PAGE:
Learning to Row

As a former prep school kid, I knew (and know) a lot of people who rowed in high school, and also in college. I always got along with the rowers because they’re all super nice and friendly, but also athlete who enjoy being around other athletes. My junior year of prep school, when I had to choose a spring sport, I picked lacrosse; not because I didn’t want to row, I just wanted to play lax more. I don’t regret that decision at all; I absolutely loved my time playing lacrosse, and the sport has given me so many opportunities with coaching, especially when hockey season ends. I’ve always had a blast on the field, and scoring a goal is so rewarding and satisfying, especially for a girl who is constantly trying to stop them from happening in her main sport. My senior year, a lot of my friends on the rowing team were asking me if I would do crew instead of lacrosse, but the answer was a hard no; I really liked the sport, and I knew that I could make a difference on which ever team I was on. As a senior trying out for varsity lacrosse, I completely understand the coaches decision to cut me because they’re trying to grow the talent of the team for future years. I wasn’t upset, because I got the chance to be a senior leader on the JV team. I’m usually one of the loudest players on the field, and as the most senior, I “quarterbacked” the offense and called the plays. Believe me, I was very happy being in charge of running the play and making sure it turned out well so that my teammates could score. I’m not one to actively try and go to the net, but much happier providing the passes to make my teammates succeed.

So that was my lacrosse career, and when I got to college, I knew I would stick with hockey and maybe try to fit in another sport if I could. I was able to fit in lacrosse again my senior year, and I am so happy I decided to be a two sport club athlete. The girls and friendships I made will definitely last me a while, and I can’t thank them enough for welcoming me for just one season.

I’m sure at this point, you’re reading this and thinking “what does this have to do with rowing?”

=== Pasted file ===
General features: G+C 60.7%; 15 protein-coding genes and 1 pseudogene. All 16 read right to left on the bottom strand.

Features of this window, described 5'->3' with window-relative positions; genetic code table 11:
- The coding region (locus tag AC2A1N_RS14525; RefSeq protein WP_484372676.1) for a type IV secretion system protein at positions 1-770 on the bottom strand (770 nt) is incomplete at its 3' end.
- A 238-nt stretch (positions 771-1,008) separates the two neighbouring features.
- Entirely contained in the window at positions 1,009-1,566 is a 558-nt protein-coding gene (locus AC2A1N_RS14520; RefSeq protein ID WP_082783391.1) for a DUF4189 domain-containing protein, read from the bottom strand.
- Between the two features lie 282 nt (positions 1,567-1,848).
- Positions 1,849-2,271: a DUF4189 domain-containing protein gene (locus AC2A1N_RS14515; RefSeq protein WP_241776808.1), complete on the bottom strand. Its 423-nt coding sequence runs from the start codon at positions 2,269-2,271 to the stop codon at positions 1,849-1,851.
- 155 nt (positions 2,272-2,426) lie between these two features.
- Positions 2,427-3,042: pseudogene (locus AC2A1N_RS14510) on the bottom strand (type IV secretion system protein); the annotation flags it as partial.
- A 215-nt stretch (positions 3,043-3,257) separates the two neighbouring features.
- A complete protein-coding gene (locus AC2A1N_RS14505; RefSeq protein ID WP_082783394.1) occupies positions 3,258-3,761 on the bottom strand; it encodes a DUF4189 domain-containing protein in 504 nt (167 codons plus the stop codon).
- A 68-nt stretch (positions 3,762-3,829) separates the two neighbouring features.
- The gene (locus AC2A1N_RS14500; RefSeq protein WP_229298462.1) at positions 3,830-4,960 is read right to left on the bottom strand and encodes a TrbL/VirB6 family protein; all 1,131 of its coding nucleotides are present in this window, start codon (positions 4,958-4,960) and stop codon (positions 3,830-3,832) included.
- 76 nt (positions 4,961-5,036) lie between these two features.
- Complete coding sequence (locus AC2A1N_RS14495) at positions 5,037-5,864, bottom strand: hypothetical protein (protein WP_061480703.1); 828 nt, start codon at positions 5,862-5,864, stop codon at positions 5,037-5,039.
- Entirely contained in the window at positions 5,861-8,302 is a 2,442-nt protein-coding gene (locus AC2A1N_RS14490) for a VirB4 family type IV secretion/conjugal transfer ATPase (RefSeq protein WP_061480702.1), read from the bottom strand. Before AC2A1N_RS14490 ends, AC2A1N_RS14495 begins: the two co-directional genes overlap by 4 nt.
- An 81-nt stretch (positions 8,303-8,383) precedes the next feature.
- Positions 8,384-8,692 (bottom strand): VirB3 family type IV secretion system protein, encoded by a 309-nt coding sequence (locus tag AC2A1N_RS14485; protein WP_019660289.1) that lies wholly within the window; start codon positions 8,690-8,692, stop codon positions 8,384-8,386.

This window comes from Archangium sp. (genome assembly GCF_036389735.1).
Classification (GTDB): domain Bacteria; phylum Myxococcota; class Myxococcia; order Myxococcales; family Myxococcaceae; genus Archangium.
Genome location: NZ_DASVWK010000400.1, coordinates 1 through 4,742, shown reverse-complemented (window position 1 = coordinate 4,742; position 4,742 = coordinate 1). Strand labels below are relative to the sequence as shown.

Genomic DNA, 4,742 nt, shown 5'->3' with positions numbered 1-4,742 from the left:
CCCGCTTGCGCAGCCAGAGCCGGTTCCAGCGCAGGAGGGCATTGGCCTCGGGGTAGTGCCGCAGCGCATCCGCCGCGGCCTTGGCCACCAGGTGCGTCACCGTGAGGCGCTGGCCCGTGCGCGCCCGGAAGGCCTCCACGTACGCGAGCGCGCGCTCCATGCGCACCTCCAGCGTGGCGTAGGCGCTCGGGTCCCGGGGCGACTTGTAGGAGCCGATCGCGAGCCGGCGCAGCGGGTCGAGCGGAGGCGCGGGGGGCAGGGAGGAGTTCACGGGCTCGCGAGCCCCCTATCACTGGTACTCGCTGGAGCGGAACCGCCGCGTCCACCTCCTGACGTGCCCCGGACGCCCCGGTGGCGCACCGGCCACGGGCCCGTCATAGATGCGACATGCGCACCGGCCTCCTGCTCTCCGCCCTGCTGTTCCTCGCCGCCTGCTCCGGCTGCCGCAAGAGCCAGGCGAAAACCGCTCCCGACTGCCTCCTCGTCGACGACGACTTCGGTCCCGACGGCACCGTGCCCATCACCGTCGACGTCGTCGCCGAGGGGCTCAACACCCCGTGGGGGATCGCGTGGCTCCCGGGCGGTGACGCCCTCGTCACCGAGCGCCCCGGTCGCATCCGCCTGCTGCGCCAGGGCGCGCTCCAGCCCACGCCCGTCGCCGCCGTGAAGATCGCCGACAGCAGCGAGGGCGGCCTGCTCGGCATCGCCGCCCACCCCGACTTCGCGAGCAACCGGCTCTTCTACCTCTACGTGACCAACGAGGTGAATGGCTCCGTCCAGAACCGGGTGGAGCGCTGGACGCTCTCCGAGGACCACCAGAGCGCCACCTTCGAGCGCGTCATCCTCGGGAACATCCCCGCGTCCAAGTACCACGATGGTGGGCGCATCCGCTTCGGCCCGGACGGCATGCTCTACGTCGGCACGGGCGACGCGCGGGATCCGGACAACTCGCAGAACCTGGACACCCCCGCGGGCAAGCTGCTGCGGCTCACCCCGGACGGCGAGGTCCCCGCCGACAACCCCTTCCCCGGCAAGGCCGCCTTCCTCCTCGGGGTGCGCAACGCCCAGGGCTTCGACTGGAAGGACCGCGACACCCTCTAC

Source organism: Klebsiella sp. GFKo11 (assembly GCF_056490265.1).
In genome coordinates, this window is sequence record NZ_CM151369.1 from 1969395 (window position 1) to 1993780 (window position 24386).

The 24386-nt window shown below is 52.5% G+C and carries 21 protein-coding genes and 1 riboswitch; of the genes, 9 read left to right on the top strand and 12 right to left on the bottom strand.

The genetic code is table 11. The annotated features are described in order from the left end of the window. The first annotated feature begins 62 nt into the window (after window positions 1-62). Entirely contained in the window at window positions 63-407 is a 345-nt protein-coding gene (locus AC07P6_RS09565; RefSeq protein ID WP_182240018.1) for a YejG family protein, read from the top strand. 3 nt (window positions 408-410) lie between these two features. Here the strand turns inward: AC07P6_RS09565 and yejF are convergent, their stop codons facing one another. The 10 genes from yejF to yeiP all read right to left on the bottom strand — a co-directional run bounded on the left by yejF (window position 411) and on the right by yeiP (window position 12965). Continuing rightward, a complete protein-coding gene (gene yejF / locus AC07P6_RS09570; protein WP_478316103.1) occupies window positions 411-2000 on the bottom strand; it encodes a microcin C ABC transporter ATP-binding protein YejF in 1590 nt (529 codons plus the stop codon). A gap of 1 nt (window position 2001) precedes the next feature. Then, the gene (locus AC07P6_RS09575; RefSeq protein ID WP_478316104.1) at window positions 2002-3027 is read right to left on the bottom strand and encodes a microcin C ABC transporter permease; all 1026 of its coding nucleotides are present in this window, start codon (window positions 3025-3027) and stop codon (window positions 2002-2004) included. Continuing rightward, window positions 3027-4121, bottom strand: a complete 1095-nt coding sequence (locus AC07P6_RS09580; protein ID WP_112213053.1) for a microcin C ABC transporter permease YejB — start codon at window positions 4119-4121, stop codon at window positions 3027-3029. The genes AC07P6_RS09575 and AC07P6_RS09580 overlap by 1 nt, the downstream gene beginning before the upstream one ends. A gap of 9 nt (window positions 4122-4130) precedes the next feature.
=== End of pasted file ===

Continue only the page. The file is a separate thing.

Well the answer to that is that I had an opportunity to walk-on and try out for the womens rowing team at Northeastern pretty much every year of college. The team always has walk-on tryouts, where you don’t even need to know how to row to try out. Part of me always wanted to, because I missed the rigor of playing a sport for your school, especially all of the weight room training that would go along with it. Why didn’t I ever try-out you ask? I’ll be honest, I couldn’t bring myself to wake up super early every single day. Yup, it sounds really silly, but I knew that I couldn’t commit to that unless it was for a sport I absolutely loved (aka hockey), so I decided not to.

Enter Lake Union Crew. It was the day before my first day of work here at Amazon in Seattle, and I was walking down the street and saw a flyer for “Learn to Row” classes at Lake Union Crew. I looked them up online, and liked what I saw: 12 classes for $130, and they would teach me everything I needed to know. Better yet, the boathouse also has a weight room that is open to all members. With no lacrosse until spring, and hockey extremely sporadic in the meantime, I decided “why not!” and signed up.

I have taken five classes thus far, and I’m happy to say that I’m not absolutely terrible at it. When my friends asked me if I would be trying out for the rowing team, it was always because I was a little bit taller, and they knew that because I played hockey, that I would have good leg strength (something you need a lot of to be a good rower). After getting the technique down, I’m very happy with how I’ve been doing. So far I have rowed in a quad (4 people, 8 oars), as well as an eight (8 people and 8 oars).

Sculling (being in the quad) was a lot of fun because having two oars added an extra challenge that I wasn’t used to. Sweeping (in the eight) was also a lot of fun, because that’s more the traditional rowing that you see most people do in college. One aspect that I’m really liking about it so far is how in tune you have to be to the people around you (specifically the person in front of you) in order to move the boat in the direction that you want it to go.

It’s funny because when I told my mom that I was going to start rowing, she told me that she thought I would be very good at it. Mike also told his dad that I was starting, and he said the same thing. I’m happy to say that things are going well so far, and I’m looking forward to seeing how I progress over the next few sessions!

The good news is that as an adult, I can still compete and row competitively, so hopefully in a few months, I’ll be racing with the club at some of the local regattas. Stay tuned for updates.





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